What is it like?

Attending a show performed by Stage & Steel Productions allows you, the audience, to participate in a fun and exciting form of theatre. Our shows encourage audience participation in unique ways. From dancing with actual characters in a show, cheering your favorite hero or booing your favorite villain, to being chosen to deliver a few lines with the actors themselves. You won’t soon forget a Stage & Steel Production.

Combat or Non-Combat

So What is Stage Combat?

Is it hard?

So is there any real acting involved?

What are the costumes like?

 

Combat or Non-Combat

Roles are designated as a combat part or a non-combat part. Not all actors want to fight and some opt to start in a non-combat role while learning stage combat to see if they like it. Combat Roles, in a show, have different levels of required skill.

So What is Stage Combat?

There are many forms of combat that is performed on stages all across the world. Stage & Steel focuses primarily on the Broad Sword with some Staff, Hand to Hand, Dagger and Shield work. 50 percent of all rehearsal time is spent on learning the principles of Broad Sword work and working on mastering choreography. Safety is at the forefront of each and every lesson. Every actor is responsible for their own safety and for the safety of every person around them.

The principles of the Broad Sword are easy to pick up but mastering them takes time. As an actor's abilities with the weapons grow so do the challenge level of the choreographies that they are given. No actor is asked to do something that they do not feel comfortable doing. Each fight performed is tailored to the abilities of the participants.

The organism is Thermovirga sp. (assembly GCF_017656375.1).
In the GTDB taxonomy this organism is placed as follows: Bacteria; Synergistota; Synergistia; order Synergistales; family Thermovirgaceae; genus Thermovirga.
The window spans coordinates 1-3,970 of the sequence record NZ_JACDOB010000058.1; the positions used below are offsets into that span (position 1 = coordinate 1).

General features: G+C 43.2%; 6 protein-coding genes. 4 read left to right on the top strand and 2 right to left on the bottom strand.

New members start at the beginning and work their way up. It takes a bit of practice and time to develop a good fighting style. One show is definitely not enough time to master the art form and many actors return to continue their training.

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Is it hard?

Well, it is a workout. It does require a certain amount of dexterity. From the very first day you will be trying to get both your right and left hands to work together. Foot work is very important and actors learn quickly just how many "left feet" they have and then work on reducing that number. Then you need to train your eyes to see what your partner is doing. You need to learn to be self aware of your environment. There is the acting thing that has to occur and the memorizing of the choreography. And above all breathe!

New members start at the beginning and work their way through all of those areas one at a time. Games are played along the way to keep things light and fun. It is like any other sport or art form, it takes time to master.

Training Gallery

Check out the training gallery. Here you will find pictures of Stage & Steel hard at work.

 

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